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InFocus: It's Not Your Father's Marijuana Anymore

Roberts, James R. MD

doi: 10.1097/01.EEM.0000522214.99323.05
InFocus

Dr. Robertsis a professor of emergency medicine and toxicology at the Drexel University College of Medicine in Philadelphia. Read the Procedural Pause, a blog by Dr. Roberts and his daughter, Martha Roberts, ACNP, PNP, athttp://bit.ly/EMN-ProceduralPause, and read his past columns athttp://bit.ly/EMN-InFocus.

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It used to be so easy to deal with marijuana abusers, perhaps better termed users, in the emergency department. These individuals were omnipresent and the use of the drug so common that it was often considered normal flora on a drug screen. Even many medical personnel used it quite liberally.

Good old-fashioned marijuana caused some disorientation, pleasant hallucinations, stimulation of the appetite, and an overall pleasurable effect, but individuals with serious problems from marijuana rarely come to the emergency department.

How things have changed. Dozens of synthetic cannabinoids have become available on the street over the past 10 years, and they are used with reckless abandon by the general population, are easily available over the internet, and have chemical compositions so complex that they are not found by a standard drug screen even though they were chemically considered cannabinoids.

Readily available and commonly abused cannabinoids are now undergoing a period of gargantuan proliferation and complex chemical diversification, spawning increasing challenges for the emergency physician in diagnosis and treatment. Synthetic cannabinoids are the fastest growing class of new psychoactive drugs with an amazing 177 new substances identified in 2014 by the United Nations Office on Drugs and Crime. Many cannabinoids were developed by chemical and pharmaceutical companies as ligands for studying the endocannabinoid system, but the synthetic cannabinoids show no structural relationship with the plant cannabinoid, delta 9 tetrahydrocannabinol (THC).

The first brands of synthetic cannabinoids were available on the street in 2008, and were known as Spice and K2. A plethora of new synthetic cannabinoids have been developed by clandestine laboratories and drug dealers since then. Garden-variety marijuana rarely produces serious medical consequences, but the synthetic cannabinoids are not mere hallucinogens but very powerful toxins that have been associated with serious adverse effects. Currently available cannabinoids can produce psychosis, delirium, cardiotoxicity, seizures, acute kidney injury, hypothermia, and even death. Synthetic cannabinoids produce a variety of autonomic nervous system perturbations, with alterations in dopamine activity and even severe withdrawal syndrome. It's problematic that these powerful chemicals are even called cannabinoids, or synthetic marijuana, because they share little in common with the well-known pleasurable effects of THC.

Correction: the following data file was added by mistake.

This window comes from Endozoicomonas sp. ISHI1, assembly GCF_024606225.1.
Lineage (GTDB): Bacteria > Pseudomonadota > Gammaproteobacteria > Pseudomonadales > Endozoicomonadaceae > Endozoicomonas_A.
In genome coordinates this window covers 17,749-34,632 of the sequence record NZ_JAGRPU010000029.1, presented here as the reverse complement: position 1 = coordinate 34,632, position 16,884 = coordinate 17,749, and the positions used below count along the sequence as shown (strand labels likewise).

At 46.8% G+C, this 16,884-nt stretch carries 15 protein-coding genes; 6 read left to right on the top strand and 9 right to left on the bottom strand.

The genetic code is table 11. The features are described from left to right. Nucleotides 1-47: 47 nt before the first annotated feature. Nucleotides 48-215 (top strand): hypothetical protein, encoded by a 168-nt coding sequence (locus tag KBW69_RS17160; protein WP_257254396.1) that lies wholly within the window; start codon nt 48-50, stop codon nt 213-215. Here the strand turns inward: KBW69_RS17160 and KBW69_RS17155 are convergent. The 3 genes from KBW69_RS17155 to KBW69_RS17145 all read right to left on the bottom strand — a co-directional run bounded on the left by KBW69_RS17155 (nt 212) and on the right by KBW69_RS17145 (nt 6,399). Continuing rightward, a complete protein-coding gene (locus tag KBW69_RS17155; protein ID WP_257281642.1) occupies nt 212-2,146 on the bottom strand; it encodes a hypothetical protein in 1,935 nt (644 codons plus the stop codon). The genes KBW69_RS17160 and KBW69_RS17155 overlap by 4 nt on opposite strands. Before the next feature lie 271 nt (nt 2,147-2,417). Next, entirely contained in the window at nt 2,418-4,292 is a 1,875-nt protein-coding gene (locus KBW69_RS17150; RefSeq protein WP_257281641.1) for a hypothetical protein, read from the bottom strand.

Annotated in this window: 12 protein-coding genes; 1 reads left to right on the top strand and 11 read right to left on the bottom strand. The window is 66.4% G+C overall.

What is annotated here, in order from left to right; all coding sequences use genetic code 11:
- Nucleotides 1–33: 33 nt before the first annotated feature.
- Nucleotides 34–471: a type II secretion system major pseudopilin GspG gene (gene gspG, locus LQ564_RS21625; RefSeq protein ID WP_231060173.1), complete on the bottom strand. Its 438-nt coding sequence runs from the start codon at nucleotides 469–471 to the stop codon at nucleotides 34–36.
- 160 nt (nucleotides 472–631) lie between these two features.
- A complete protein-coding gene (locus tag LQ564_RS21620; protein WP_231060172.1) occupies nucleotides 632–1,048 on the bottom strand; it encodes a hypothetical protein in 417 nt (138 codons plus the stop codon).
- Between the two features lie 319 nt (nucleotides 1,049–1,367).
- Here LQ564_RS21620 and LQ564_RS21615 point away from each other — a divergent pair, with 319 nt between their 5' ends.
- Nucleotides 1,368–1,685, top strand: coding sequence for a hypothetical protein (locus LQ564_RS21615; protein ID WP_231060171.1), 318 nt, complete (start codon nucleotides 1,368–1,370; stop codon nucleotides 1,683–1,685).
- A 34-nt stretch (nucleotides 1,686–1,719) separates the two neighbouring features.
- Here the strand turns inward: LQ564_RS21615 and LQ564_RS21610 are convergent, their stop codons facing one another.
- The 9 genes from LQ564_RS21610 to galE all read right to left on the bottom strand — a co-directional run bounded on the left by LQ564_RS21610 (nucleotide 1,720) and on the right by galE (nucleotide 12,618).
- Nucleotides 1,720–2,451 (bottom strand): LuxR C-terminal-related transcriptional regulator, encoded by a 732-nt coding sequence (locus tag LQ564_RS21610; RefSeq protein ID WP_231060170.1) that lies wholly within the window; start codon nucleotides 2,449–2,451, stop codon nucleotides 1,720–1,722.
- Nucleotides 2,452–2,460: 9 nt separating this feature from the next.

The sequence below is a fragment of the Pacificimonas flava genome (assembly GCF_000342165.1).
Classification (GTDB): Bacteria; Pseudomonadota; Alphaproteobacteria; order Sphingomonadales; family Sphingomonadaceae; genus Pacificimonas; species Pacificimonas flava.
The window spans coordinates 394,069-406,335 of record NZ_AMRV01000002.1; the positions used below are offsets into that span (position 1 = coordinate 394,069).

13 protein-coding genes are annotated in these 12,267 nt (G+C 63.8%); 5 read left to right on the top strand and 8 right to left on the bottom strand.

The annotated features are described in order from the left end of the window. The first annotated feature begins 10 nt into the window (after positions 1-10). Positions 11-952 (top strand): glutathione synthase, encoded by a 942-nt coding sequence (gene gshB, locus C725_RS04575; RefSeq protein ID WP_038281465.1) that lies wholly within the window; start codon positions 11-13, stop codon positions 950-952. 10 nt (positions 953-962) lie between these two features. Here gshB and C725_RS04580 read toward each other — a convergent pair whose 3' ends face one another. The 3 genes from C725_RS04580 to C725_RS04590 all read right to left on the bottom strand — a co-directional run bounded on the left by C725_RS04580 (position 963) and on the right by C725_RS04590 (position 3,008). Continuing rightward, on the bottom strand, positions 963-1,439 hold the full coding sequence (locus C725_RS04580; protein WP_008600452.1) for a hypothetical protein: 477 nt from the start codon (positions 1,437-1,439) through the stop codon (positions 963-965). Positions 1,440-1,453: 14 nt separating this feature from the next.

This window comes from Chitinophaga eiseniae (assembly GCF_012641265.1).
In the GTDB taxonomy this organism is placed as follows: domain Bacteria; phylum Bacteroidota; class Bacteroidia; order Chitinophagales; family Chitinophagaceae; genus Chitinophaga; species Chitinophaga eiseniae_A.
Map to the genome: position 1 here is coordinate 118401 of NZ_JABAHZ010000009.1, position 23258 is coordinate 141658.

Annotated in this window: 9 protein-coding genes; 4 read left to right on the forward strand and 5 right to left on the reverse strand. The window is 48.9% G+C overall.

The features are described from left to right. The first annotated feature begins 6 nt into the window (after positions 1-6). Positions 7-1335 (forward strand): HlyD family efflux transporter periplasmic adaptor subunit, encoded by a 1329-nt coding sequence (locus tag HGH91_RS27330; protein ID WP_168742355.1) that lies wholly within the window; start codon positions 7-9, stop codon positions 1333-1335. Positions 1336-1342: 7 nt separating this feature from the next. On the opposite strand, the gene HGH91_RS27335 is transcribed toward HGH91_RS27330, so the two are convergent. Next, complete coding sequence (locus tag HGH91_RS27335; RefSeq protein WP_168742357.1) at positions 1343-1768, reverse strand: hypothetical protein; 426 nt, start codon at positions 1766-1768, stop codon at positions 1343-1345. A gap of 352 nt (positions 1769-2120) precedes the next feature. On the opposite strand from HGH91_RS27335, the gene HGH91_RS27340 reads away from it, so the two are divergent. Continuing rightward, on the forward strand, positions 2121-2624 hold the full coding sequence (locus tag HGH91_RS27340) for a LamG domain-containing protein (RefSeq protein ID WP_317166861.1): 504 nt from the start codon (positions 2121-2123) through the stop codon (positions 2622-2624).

One example of a synthetic cannabinoid to reach the street and wreak havoc is AMB-FUBINACA, which was developed by Pfizer in 2009 but recently found on the street during an outbreak reported in New York City.

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“Zombie” Outbreak Caused by the Synthetic Cannabinoid AMB-FUBINACA in New York

Adam AJ, Banister SD, et al.

New Engl J Med

2017;376(3):235

This is an interesting report that describes an intense investigation of an outbreak of synthetic cannabinoid use in New York City in 2016. The authors identified 33 people exposed to an unknown drug that produced a curious clinical response. Individuals who smoked this street-bought cannabinoid had CNS depression, producing a blank stare that was termed the zombie effect. Patients were lethargic, but had no significant alterations in vital signs or physical examination. Standard laboratory testing, including a urine screen for drugs of abuse that included THC, revealed no abnormalities. The patients remained staring and obtunded for eight to 10 hours, and slowly returned to normal. The article described an intense investigation for the cause of this outbreak with the final outcome being discovery of a previously unknown cannabinoid termed AMB-FUBINACA.

The substance was found to have potency 85 times that of a delta-9-THC and 50 times that of the previously well-known K2/Spice synthetic cannabinoids. The drug is available on the internet, and fortunately was a synthetic cannabinoid with rather benign effects. This report chronicles the amazing ability of drug abusers to obtain little known drugs of abuse and how rapidly they reach the street.

Comment: Dozens of synthetic cannabinoids are now available, many with severe toxicity and others with milder effects, and the emergency physician has no way to identify the product used. Standard drug testing for THC will be negative, and the toxicity of the substances varies widely. It would not be uncommon to see a number of patients with similar bizarre symptoms and never ascertain which of the many drugs was the culprit. There is no antidote, and the treatment is general and supportive, predominantly employing sedatives and embarking on an evaluation for other possible medical problems. The users will have no idea what they put in their bodies, and they will be clouded and altered to an extent that they will be able to offer no help.